• Word count: 1664
  23. Write an essay on mental scanning. What do you conclude on the basis of this research?

    This theory claims that we really do see quasi-pictorial (Kosslyn, 1980) images, though any idea that they are likened to 'mental photographs' has been long rejected. Those that claim that these images are not visualised in any pictorial way refer to the theory of descriptionalism, supported primarily by Pylyshyn (1973, 1981, 2003) and Dennett (1969) suggest that images are stored as ordered lists of features, or a network of links; we know elephants are grey, they are large, they have a consistent set of features, and this is what we are referring to when we 'picture' images.

    • Word count: 1875
  24. Review of colour constancy in human visual system

    The project is essentially a study into the ability of the visual system to discriminate illuminant boundaries, tested by measuring the degree of simultaneous colour constancy across two simulated illuminants. The first section of this review looks at the models proposed for the colour constancy phenomenon. Work into lightness perception is also introduced, and its relevance discussed. Mechanistic and computational models are compared, and their successes and failures are examined. The second section describes the experiment and the aims for the project.

    • Word count: 3869
  25. evaluate badley's model of memory

    Short term memory refers to immediate memory and is characterised both by a very limited capacity fragility of storage. Information held there is subject to displacement and will be lost after a few seconds unless rehearsed or transferred to long term memory. Long term memory is potentially permanent, with unknown capacity. This modal model however is seen by most contemporary researchers as over-simplified. It assumes that both short and long term stores are unitary. Shallice and Warrington (1970, 1974) found that short ter memory did not operate in this way, when working with KF, an amnesic patient who had suffered to a localised area of his brain following an accident.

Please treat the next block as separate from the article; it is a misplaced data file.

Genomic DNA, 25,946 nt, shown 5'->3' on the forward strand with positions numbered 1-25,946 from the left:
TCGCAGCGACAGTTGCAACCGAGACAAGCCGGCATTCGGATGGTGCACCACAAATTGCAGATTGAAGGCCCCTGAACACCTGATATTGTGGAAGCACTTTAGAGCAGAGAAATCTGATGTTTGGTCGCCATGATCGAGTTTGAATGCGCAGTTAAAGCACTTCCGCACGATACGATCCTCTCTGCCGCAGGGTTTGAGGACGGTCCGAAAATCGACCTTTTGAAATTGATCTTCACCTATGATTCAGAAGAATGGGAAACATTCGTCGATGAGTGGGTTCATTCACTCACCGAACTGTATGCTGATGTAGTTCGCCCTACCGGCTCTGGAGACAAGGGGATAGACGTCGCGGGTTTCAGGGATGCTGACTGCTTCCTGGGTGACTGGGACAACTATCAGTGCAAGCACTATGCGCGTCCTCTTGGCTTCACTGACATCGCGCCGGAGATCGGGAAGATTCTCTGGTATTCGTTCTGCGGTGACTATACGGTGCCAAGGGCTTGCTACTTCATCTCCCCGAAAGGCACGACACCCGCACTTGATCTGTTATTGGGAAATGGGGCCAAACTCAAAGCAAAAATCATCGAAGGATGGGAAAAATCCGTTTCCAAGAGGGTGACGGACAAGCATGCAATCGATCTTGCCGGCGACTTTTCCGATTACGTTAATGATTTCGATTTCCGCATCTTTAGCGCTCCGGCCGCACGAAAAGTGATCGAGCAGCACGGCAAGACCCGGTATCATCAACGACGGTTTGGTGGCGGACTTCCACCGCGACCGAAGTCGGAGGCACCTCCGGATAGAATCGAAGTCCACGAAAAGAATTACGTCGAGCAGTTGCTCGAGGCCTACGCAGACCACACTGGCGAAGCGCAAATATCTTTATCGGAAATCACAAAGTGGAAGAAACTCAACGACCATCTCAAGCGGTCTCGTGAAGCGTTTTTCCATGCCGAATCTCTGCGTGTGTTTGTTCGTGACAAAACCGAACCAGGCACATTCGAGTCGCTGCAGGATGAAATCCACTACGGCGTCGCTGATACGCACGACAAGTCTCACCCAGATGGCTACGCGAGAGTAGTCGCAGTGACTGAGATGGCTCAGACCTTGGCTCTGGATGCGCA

• Word count: 2019

Marked by a teacher

This document has been marked by one of our great teachers. You can read the full teachers notes when you download the document.

Peer reviewed

This document has been reviewed by one of our specialist student essay reviewing squad. Read the full review on the document page.

Peer reviewed

This document has been reviewed by one of our specialist student document reviewing squad. Read the full review under the document preview on this page.